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I am having a hard time trying to solve the following problem. I am very novice to the topic of growth functions at the moment. I could use a little help with this problem.

Let $\preceq$ be the relation on growth functions defined by $f \preceq g$ if there is a constant $\lambda \ge 1$ such that $f(x) \le \lambda g(\lambda x + \lambda) + \lambda$ for all $x \in [0, \infty)$. Show that $\preceq$ is symmetric and transitive and that the relation $f \sim g$ - is defined to mean both $f \preceq g$ and $g \preceq f$.

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What have you tried? –  user5137 May 28 '12 at 4:53
    
I tried starting with the elementary concept of showing that something was symmetric, but it came out strange, and the last part of the question is confusing me. –  Rhonda May 28 '12 at 5:12
    
What is your definition of growth function? –  Brian M. Scott May 28 '12 at 5:19
    
Any non- decreasing function $f : [o, \infty) \rightarrow [o, \infty)$ is a growth function. –  Rhonda May 28 '12 at 5:22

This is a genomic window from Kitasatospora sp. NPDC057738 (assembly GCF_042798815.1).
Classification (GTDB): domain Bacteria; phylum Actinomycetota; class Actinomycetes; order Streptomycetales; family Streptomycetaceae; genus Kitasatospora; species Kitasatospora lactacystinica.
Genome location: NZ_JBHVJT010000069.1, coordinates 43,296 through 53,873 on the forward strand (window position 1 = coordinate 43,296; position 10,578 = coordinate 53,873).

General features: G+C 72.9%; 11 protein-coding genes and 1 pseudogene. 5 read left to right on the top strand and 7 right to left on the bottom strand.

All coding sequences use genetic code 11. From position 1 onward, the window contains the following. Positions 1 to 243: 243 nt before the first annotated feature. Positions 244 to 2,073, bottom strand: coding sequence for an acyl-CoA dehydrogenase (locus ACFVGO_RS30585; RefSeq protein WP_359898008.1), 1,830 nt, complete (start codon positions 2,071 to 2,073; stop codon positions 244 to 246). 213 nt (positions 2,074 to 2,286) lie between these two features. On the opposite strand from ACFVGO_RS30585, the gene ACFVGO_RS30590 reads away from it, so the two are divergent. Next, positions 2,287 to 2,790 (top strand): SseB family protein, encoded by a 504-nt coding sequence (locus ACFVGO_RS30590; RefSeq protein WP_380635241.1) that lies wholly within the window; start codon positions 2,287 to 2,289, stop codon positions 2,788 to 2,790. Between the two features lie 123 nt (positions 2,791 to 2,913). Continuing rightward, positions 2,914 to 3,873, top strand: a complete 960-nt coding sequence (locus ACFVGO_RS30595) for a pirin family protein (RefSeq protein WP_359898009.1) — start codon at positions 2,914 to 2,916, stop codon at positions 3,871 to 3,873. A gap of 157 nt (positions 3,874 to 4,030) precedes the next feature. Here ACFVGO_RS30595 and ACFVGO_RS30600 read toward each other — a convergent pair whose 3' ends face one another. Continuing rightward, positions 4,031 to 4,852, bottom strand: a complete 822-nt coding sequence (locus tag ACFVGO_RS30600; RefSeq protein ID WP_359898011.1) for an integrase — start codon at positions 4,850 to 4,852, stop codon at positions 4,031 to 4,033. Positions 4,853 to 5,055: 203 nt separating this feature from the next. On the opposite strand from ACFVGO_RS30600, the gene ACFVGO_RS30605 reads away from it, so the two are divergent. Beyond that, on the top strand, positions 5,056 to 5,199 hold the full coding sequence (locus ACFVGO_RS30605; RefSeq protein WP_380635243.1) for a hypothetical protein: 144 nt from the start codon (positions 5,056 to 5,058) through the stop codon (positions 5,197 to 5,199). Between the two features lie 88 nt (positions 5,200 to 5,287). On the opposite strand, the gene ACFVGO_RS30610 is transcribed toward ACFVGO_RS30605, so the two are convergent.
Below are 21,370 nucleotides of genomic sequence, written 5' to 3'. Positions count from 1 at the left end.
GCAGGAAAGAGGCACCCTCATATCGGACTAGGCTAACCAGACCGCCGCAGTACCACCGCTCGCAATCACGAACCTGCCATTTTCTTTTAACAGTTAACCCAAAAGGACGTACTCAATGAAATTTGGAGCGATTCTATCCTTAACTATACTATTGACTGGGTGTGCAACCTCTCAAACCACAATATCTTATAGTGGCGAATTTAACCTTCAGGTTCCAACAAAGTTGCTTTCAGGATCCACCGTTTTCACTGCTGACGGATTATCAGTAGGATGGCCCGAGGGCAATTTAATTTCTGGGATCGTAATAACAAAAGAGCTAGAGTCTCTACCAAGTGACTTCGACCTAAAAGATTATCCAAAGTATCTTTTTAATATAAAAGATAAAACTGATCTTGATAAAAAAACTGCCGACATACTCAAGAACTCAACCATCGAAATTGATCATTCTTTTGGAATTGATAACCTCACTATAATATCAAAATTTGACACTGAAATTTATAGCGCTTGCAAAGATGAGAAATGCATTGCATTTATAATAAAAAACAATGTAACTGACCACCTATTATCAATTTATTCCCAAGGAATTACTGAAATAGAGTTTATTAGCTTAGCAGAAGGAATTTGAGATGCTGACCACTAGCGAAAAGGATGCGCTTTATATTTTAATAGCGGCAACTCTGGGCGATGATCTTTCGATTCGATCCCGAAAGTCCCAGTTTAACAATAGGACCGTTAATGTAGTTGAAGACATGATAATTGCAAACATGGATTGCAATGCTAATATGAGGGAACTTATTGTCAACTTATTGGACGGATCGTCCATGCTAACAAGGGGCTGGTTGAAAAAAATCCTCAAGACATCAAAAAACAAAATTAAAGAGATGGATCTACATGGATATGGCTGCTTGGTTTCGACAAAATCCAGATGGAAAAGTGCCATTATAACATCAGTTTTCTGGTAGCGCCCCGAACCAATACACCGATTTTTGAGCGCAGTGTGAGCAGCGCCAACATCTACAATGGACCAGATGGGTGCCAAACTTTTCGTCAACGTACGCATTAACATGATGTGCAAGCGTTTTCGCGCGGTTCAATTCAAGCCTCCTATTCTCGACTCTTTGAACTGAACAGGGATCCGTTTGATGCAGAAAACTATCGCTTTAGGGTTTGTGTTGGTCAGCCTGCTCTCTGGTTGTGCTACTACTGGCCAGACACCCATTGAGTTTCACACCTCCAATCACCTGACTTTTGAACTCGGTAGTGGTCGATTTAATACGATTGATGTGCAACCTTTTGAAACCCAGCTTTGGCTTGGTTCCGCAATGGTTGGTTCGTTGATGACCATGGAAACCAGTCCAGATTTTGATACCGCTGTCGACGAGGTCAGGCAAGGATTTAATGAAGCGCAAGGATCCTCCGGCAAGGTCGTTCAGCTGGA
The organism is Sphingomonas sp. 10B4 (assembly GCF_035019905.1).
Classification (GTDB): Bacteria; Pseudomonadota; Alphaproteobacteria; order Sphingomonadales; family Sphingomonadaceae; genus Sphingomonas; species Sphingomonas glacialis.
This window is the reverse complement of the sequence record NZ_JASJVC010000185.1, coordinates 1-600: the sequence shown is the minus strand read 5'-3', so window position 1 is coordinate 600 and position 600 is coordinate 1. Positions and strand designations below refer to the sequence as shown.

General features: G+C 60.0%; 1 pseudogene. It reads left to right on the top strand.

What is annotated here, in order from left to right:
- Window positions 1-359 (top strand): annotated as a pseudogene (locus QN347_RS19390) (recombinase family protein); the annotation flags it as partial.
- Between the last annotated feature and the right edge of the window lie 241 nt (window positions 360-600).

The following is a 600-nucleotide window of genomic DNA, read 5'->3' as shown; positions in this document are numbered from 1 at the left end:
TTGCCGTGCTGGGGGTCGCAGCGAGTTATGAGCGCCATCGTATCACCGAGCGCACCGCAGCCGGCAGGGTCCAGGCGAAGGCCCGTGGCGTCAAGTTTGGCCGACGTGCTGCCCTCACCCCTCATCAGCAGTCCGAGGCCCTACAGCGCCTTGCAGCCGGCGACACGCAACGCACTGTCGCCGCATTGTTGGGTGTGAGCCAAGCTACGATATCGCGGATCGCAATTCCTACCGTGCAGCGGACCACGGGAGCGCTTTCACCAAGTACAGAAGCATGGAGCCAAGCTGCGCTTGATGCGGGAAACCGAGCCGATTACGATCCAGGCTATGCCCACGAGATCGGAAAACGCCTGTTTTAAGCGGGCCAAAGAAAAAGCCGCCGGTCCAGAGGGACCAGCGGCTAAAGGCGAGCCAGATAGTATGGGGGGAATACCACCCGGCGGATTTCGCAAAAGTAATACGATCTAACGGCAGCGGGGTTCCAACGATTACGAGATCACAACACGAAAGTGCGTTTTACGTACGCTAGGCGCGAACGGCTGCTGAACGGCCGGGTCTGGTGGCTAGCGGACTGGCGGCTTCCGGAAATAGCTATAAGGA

Then $\preceq$ isn’t symmetric; I’ll post an answer in a minute. –  Brian M. Scott May 28 '12 at 5:23

1 Answer 1

The relation $\preceq$ isn’t symmetric.

Let $f(x)=1$ and $g(x)=x$ for all $x\in[0,\to)$. Then with $\lambda=1$ we have

$$1=f(x)\le x+2=g(x+1)+1$$ for all $x\in[0,\to)$, so $f\preceq g$. Now suppose that $g\preceq f$; then there is some $\lambda\ge 1$ be such that $$x+1=g(x)\le\lambda f(\lambda x+\lambda)+\lambda=2\lambda$$ for all $x\in[0,\to)$, which is clearly impossible. Thus, $f\preceq g\not\preceq f$, and $\preceq$ is not symmetric.

To show that $\preceq$ is transitive, you must show that if $f,g$, and $h$ are functions such that $f\preceq g$ and $g\preceq h$, then $f\preceq h$. Your hypothesis gives you constants $\lambda,\mu\ge 1$ such that $$f(x)\le\lambda g\big(\lambda x+\lambda\big)+\lambda\tag{1}$$ and $$g(x)\le\mu h\big(\mu x+\mu\big)+\mu\tag{2}$$ for all $x\in[0,\to)$, and you want to show that there is a constant $\nu\ge 1$ such that $$f(x)\le\nu h\big(\nu x+\nu\big)+\nu$$ for all $x\in[0,\to)$. If you combine $(1)$ and $(2)$ in the most obvious way, you get

$$\begin{align*} f(x)&\le\lambda\Big(\mu h\big(\mu(\lambda x+\lambda)+\mu\big)+\mu\Big)+\lambda\\ &=\lambda\mu h\big(\lambda\mu x+\lambda\mu+\mu\big)+\lambda\mu+\lambda\;. \end{align*}$$

What happens now if you take $\nu=\lambda\mu+\lambda+\mu\,$?

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